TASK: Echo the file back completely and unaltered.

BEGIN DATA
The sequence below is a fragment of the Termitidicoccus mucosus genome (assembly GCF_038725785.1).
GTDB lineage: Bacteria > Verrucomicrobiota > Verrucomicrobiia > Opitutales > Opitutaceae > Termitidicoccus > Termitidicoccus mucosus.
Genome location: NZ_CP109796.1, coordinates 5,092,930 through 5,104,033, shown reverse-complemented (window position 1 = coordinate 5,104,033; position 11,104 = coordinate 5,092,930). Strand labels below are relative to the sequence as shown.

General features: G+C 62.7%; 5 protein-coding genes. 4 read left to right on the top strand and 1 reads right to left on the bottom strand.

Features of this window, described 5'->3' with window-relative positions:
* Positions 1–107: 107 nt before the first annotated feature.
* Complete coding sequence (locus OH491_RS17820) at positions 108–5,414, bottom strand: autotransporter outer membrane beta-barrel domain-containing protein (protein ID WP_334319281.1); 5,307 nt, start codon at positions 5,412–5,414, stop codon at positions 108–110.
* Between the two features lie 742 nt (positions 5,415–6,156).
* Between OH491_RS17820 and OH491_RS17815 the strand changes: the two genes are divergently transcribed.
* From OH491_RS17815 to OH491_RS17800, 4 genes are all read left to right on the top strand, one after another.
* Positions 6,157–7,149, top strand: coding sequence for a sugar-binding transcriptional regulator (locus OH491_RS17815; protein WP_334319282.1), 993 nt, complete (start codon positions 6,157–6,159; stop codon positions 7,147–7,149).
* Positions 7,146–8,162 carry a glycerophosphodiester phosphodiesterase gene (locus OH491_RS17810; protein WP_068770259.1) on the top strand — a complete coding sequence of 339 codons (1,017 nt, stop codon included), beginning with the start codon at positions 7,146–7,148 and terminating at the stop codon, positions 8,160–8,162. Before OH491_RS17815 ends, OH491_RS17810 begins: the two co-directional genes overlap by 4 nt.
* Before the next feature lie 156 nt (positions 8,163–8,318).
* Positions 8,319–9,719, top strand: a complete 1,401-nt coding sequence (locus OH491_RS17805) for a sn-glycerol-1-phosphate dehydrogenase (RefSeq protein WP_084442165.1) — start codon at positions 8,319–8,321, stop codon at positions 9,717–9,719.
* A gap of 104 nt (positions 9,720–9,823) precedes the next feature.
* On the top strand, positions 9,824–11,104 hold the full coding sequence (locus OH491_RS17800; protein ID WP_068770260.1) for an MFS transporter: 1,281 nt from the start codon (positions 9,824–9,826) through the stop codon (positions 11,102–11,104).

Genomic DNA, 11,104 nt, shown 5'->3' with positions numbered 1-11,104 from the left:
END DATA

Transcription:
The sequence below is a fragment of the Termitidicoccus mucosus genome (assembly GCF_038725785.1).
GTDB lineage: Bacteria > Verrucomicrobiota > Verrucomicrobiia > Opitutales > Opitutaceae > Termitidicoccus > Termitidicoccus mucosus.
Genome location: NZ_CP109796.1, coordinates 5,092,930 through 5,104,033, shown reverse-complemented (window position 1 = coordinate 5,104,033; position 11,104 = coordinate 5,092,930). Strand labels below are relative to the sequence as shown.

General features: G+C 62.7%; 5 protein-coding genes. 4 read left to right on the top strand and 1 reads right to left on the bottom strand.

Features of this window, described 5'->3' with window-relative positions:
* Positions 1–107: 107 nt before the first annotated feature.
* Complete coding sequence (locus OH491_RS17820) at positions 108–5,414, bottom strand: autotransporter outer membrane beta-barrel domain-containing protein (protein ID WP_334319281.1); 5,307 nt, start codon at positions 5,412–5,414, stop codon at positions 108–110.
* Between the two features lie 742 nt (positions 5,415–6,156).
* Between OH491_RS17820 and OH491_RS17815 the strand changes: the two genes are divergently transcribed.
* From OH491_RS17815 to OH491_RS17800, 4 genes are all read left to right on the top strand, one after another.
* Positions 6,157–7,149, top strand: coding sequence for a sugar-binding transcriptional regulator (locus OH491_RS17815; protein WP_334319282.1), 993 nt, complete (start codon positions 6,157–6,159; stop codon positions 7,147–7,149).
* Positions 7,146–8,162 carry a glycerophosphodiester phosphodiesterase gene (locus OH491_RS17810; protein WP_068770259.1) on the top strand — a complete coding sequence of 339 codons (1,017 nt, stop codon included), beginning with the start codon at positions 7,146–7,148 and terminating at the stop codon, positions 8,160–8,162. Before OH491_RS17815 ends, OH491_RS17810 begins: the two co-directional genes overlap by 4 nt.
* Before the next feature lie 156 nt (positions 8,163–8,318).
* Positions 8,319–9,719, top strand: a complete 1,401-nt coding sequence (locus OH491_RS17805) for a sn-glycerol-1-phosphate dehydrogenase (RefSeq protein WP_084442165.1) — start codon at positions 8,319–8,321, stop codon at positions 9,717–9,719.
* A gap of 104 nt (positions 9,720–9,823) precedes the next feature.
* On the top strand, positions 9,824–11,104 hold the full coding sequence (locus OH491_RS17800; protein ID WP_068770260.1) for an MFS transporter: 1,281 nt from the start codon (positions 9,824–9,826) through the stop codon (positions 11,102–11,104).

Genomic DNA, 11,104 nt, shown 5'->3' with positions numbered 1-11,104 from the left: